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Re: discrepancy with variable assignments and simple commands between sh
Re: discrepancy with variable assignments and simple commands between sh and bash
Wed, 25 Aug 2010 07:39:26 +0200
Mozilla-Thunderbird 220.127.116.11 (X11/20100329)
Mike Frysinger wrote:
On Wednesday, August 25, 2010 00:59:58 Jan Schampera wrote:
Mike Frysinger wrote:
the difference here being the value in variable "a" after function "f"
finishes executing. i was expecting the behavior of `bash`, not of `sh`.
i cant seem to find anything covering this in the man page except for
perhaps interpreting the meaning of some sections to mean this behavior
is allowed. but i certainly didnt locate anything that would imply
behavior of this would differ across bash and sh ...
I'd expect "VAR=VAL <simple command>" to behave like in your "bash"
example, in any case (i.e. also for functions!). Just intuitively, I
mean. I don't know any standard documents about it, maybe it is
"implementation defined", as so often.
Dash behaves the same way as your "sh" example, Korn too. Z behaves like
the "bash" example here. So I fear it actually isn't standardized and
you can't operate with functions the same way you operate with separate
unfortunately, ive relied on this bash behavior in the past in bash-specific
scripts because it's an easy way of tweaking a variable's value for a specific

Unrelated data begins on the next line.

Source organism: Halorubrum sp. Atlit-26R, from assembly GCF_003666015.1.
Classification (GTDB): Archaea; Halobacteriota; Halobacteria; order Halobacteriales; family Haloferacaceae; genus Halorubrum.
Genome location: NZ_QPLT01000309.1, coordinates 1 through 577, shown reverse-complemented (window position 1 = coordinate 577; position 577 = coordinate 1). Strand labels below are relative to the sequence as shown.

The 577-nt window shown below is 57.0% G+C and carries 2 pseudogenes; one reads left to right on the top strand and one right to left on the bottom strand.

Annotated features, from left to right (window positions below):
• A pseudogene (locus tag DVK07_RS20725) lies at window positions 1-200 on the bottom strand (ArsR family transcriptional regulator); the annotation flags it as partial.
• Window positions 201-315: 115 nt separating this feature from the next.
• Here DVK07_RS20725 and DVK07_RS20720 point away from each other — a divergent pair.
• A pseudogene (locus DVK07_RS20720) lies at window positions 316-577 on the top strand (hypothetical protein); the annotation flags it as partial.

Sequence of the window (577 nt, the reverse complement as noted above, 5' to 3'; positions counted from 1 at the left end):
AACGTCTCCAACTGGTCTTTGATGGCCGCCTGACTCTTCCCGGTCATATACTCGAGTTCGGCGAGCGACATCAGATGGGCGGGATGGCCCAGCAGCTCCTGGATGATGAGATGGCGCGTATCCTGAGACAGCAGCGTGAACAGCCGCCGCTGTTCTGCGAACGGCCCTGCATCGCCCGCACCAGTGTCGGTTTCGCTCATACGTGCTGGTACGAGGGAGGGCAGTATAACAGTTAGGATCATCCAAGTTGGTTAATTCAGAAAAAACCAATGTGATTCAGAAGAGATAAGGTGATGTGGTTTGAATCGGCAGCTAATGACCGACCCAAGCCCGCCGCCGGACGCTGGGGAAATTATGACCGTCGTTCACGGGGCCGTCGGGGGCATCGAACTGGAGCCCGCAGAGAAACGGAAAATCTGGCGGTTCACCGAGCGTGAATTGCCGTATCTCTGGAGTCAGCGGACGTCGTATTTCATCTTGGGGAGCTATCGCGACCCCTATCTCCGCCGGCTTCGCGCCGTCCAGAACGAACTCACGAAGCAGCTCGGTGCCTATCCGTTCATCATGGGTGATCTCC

command without having to save/restore context. which is why i was surprised
when it didnt work in a #!/bin/sh script (which had sh->bash). not that
standards bodies care about the pains they inflict upon me ;).
Okay, I think I found something
- When a function is executed, it shall have the syntax-error and
variable-assignment properties described for special built-in utilities
in the enumerated list at the beginning of Special Built-In Utilities .
- Variable assignments specified with special built-in utilities remain
in effect after the built-in completes; this shall not be the case with
a regular built-in or other utility.
[Bash docs about POSIX mode]
24. Assignment statements preceding shell function calls persist in the
shell environment after the function returns, as if a POSIX
special builtin command had been executed.
Conclusion (still waiting for the Austin Group undercover guy):
- POSIX specifies this behaviour
- Bash in Bash-mode overrides this (which results in intuitive
- Bash in POSIX-mode respects it